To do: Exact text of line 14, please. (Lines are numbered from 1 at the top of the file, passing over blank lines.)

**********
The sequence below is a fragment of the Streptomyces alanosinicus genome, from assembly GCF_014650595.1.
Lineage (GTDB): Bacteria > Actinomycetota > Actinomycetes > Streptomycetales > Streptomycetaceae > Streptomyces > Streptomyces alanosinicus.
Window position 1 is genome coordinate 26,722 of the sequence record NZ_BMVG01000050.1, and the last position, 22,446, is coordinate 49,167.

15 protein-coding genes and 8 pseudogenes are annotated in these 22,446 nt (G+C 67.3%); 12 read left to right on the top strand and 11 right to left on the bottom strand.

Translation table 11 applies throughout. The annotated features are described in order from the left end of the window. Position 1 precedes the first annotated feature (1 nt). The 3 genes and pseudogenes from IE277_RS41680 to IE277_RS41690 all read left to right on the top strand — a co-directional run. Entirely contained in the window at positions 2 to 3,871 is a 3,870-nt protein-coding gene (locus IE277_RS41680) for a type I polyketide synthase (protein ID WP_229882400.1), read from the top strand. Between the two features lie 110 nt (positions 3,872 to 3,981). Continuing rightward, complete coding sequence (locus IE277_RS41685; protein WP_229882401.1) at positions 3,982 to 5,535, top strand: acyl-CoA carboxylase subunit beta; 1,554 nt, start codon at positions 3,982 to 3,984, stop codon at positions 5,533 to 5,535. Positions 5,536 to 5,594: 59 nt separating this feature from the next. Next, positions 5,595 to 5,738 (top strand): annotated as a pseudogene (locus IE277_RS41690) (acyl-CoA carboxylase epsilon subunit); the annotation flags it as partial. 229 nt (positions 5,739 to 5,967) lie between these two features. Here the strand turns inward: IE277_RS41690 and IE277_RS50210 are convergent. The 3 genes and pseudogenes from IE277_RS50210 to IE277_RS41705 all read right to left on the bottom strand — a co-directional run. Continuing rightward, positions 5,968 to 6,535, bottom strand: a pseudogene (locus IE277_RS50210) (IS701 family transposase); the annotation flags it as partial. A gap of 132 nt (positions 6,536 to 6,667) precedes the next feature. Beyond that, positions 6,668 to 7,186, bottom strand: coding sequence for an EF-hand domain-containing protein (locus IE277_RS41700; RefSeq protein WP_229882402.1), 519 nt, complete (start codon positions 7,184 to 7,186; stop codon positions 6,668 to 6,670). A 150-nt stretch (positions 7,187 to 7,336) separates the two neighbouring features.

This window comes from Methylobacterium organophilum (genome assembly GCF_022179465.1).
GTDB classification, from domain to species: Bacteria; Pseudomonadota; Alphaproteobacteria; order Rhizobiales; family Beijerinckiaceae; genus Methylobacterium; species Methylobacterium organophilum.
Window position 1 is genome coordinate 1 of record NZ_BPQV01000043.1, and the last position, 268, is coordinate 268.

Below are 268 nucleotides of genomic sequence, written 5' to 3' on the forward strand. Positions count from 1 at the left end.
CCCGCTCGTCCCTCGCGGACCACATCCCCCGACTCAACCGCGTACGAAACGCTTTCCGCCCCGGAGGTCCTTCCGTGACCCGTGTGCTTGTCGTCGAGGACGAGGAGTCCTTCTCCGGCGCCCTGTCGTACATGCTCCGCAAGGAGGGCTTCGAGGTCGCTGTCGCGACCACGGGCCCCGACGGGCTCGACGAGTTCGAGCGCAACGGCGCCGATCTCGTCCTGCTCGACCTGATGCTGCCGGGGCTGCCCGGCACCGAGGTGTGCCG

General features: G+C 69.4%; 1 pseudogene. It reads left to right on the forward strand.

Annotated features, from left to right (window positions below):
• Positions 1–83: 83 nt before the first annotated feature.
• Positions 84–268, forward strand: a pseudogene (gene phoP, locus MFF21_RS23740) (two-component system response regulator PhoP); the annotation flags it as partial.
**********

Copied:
• Positions 84–268, forward strand: a pseudogene (gene phoP, locus MFF21_RS23740) (two-component system response regulator PhoP); the annotation flags it as partial.